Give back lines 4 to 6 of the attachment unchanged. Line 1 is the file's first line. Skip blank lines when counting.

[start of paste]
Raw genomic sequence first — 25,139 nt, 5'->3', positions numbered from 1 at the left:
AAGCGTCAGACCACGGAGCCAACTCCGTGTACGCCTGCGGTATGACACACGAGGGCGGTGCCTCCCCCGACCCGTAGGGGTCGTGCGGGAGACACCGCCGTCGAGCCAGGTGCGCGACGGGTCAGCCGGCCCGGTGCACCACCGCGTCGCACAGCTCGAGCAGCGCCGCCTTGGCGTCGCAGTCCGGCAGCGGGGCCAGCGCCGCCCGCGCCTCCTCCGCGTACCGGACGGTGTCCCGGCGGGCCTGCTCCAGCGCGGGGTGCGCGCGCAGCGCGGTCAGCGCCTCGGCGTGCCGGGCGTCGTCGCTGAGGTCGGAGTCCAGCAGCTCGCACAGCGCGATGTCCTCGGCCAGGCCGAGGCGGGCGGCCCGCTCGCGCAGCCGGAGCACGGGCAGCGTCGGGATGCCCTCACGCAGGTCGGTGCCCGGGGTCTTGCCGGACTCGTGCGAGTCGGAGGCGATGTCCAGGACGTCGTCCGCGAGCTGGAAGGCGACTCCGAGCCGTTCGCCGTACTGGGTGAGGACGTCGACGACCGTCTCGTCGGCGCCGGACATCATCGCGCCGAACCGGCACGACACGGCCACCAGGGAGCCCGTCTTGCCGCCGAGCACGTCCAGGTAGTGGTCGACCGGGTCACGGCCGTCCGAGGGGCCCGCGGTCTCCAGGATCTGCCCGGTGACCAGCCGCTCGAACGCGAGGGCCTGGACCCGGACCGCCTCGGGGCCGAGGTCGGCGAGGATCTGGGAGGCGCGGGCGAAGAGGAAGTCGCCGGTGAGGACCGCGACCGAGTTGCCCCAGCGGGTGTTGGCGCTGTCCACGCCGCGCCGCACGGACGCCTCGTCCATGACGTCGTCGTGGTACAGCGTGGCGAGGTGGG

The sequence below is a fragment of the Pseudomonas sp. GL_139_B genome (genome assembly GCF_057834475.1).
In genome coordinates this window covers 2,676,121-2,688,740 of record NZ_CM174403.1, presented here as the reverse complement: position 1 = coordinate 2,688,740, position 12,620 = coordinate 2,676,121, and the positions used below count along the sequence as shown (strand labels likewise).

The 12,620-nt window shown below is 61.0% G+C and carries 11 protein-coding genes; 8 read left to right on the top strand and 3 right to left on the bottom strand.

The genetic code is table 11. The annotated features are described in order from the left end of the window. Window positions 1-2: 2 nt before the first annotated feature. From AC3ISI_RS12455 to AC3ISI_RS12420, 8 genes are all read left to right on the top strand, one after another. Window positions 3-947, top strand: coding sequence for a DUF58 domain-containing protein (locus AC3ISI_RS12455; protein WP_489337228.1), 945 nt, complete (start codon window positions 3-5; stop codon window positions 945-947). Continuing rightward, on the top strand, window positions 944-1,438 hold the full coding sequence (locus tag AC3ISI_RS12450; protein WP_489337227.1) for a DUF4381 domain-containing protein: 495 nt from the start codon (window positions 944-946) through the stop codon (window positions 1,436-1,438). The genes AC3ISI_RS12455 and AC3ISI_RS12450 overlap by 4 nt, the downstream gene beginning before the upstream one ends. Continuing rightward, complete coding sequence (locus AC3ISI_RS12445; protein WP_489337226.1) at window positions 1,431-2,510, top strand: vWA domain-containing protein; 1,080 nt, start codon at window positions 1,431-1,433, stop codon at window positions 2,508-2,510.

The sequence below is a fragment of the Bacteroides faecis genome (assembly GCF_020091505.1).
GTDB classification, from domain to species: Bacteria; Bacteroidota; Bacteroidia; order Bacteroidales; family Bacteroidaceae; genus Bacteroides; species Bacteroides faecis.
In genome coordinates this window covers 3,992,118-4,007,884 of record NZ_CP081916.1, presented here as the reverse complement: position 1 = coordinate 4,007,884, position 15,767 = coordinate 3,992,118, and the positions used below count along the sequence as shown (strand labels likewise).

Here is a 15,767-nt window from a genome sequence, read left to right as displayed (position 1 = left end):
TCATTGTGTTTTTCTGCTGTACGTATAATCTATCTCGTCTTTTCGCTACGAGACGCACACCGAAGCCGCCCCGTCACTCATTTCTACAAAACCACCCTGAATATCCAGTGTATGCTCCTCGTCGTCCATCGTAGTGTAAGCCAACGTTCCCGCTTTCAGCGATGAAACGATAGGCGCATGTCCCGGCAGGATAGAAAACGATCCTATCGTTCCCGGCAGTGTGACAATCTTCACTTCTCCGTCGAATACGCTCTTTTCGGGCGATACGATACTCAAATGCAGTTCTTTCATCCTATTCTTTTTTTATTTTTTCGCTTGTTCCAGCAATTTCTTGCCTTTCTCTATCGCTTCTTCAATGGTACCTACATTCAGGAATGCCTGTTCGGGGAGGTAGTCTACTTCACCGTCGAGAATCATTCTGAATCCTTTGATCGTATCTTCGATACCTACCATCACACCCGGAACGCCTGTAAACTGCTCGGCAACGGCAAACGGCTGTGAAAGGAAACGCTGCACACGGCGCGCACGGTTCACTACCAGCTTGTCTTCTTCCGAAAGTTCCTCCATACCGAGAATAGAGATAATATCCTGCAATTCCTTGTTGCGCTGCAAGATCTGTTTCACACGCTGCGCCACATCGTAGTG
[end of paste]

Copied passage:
In genome coordinates this window covers 2,676,121-2,688,740 of record NZ_CM174403.1, presented here as the reverse complement: position 1 = coordinate 2,688,740, position 12,620 = coordinate 2,676,121, and the positions used below count along the sequence as shown (strand labels likewise).

The 12,620-nt window shown below is 61.0% G+C and carries 11 protein-coding genes; 8 read left to right on the top strand and 3 right to left on the bottom strand.

The genetic code is table 11. The annotated features are described in order from the left end of the window. Window positions 1-2: 2 nt before the first annotated feature. From AC3ISI_RS12455 to AC3ISI_RS12420, 8 genes are all read left to right on the top strand, one after another. Window positions 3-947, top strand: coding sequence for a DUF58 domain-containing protein (locus AC3ISI_RS12455; protein WP_489337228.1), 945 nt, complete (start codon window positions 3-5; stop codon window positions 945-947). Continuing rightward, on the top strand, window positions 944-1,438 hold the full coding sequence (locus tag AC3ISI_RS12450; protein WP_489337227.1) for a DUF4381 domain-containing protein: 495 nt from the start codon (window positions 944-946) through the stop codon (window positions 1,436-1,438). The genes AC3ISI_RS12455 and AC3ISI_RS12450 overlap by 4 nt, the downstream gene beginning before the upstream one ends. Continuing rightward, complete coding sequence (locus AC3ISI_RS12445; protein WP_489337226.1) at window positions 1,431-2,510, top strand: vWA domain-containing protein; 1,080 nt, start codon at window positions 1,431-1,433, stop codon at window positions 2,508-2,510.